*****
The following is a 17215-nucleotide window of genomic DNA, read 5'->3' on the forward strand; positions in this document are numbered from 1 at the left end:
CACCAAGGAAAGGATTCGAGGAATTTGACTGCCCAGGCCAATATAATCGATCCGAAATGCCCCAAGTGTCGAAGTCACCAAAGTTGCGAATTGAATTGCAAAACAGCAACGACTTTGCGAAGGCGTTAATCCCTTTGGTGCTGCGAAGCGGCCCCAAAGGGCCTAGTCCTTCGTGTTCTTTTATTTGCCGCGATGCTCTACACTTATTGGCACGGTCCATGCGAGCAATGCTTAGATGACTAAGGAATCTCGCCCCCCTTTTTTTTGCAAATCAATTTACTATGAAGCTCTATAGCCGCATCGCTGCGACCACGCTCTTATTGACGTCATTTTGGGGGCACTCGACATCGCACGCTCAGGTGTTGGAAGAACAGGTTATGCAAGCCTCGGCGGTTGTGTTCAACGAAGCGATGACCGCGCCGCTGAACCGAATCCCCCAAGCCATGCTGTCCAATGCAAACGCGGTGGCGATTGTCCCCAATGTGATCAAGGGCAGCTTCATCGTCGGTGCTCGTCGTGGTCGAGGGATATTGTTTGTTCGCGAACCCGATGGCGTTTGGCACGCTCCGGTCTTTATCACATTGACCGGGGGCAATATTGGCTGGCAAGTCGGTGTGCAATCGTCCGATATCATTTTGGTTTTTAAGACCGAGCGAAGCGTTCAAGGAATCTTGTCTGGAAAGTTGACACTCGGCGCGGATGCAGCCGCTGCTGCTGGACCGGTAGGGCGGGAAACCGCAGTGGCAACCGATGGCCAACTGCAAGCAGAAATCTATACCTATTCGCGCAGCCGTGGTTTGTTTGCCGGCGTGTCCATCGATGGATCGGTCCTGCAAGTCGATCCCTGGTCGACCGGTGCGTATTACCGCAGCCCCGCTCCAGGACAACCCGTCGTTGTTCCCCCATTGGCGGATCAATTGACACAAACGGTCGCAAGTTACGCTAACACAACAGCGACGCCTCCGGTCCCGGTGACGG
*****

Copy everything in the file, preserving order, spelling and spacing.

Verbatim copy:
The following is a 17215-nucleotide window of genomic DNA, read 5'->3' on the forward strand; positions in this document are numbered from 1 at the left end:
CACCAAGGAAAGGATTCGAGGAATTTGACTGCCCAGGCCAATATAATCGATCCGAAATGCCCCAAGTGTCGAAGTCACCAAAGTTGCGAATTGAATTGCAAAACAGCAACGACTTTGCGAAGGCGTTAATCCCTTTGGTGCTGCGAAGCGGCCCCAAAGGGCCTAGTCCTTCGTGTTCTTTTATTTGCCGCGATGCTCTACACTTATTGGCACGGTCCATGCGAGCAATGCTTAGATGACTAAGGAATCTCGCCCCCCTTTTTTTTGCAAATCAATTTACTATGAAGCTCTATAGCCGCATCGCTGCGACCACGCTCTTATTGACGTCATTTTGGGGGCACTCGACATCGCACGCTCAGGTGTTGGAAGAACAGGTTATGCAAGCCTCGGCGGTTGTGTTCAACGAAGCGATGACCGCGCCGCTGAACCGAATCCCCCAAGCCATGCTGTCCAATGCAAACGCGGTGGCGATTGTCCCCAATGTGATCAAGGGCAGCTTCATCGTCGGTGCTCGTCGTGGTCGAGGGATATTGTTTGTTCGCGAACCCGATGGCGTTTGGCACGCTCCGGTCTTTATCACATTGACCGGGGGCAATATTGGCTGGCAAGTCGGTGTGCAATCGTCCGATATCATTTTGGTTTTTAAGACCGAGCGAAGCGTTCAAGGAATCTTGTCTGGAAAGTTGACACTCGGCGCGGATGCAGCCGCTGCTGCTGGACCGGTAGGGCGGGAAACCGCAGTGGCAACCGATGGCCAACTGCAAGCAGAAATCTATACCTATTCGCGCAGCCGTGGTTTGTTTGCCGGCGTGTCCATCGATGGATCGGTCCTGCAAGTCGATCCCTGGTCGACCGGTGCGTATTACCGCAGCCCCGCTCCAGGACAACCCGTCGTTGTTCCCCCATTGGCGGATCAATTGACACAAACGGTCGCAAGTTACGCTAACACAACAGCGACGCCTCCGGTCCCGGTGACGG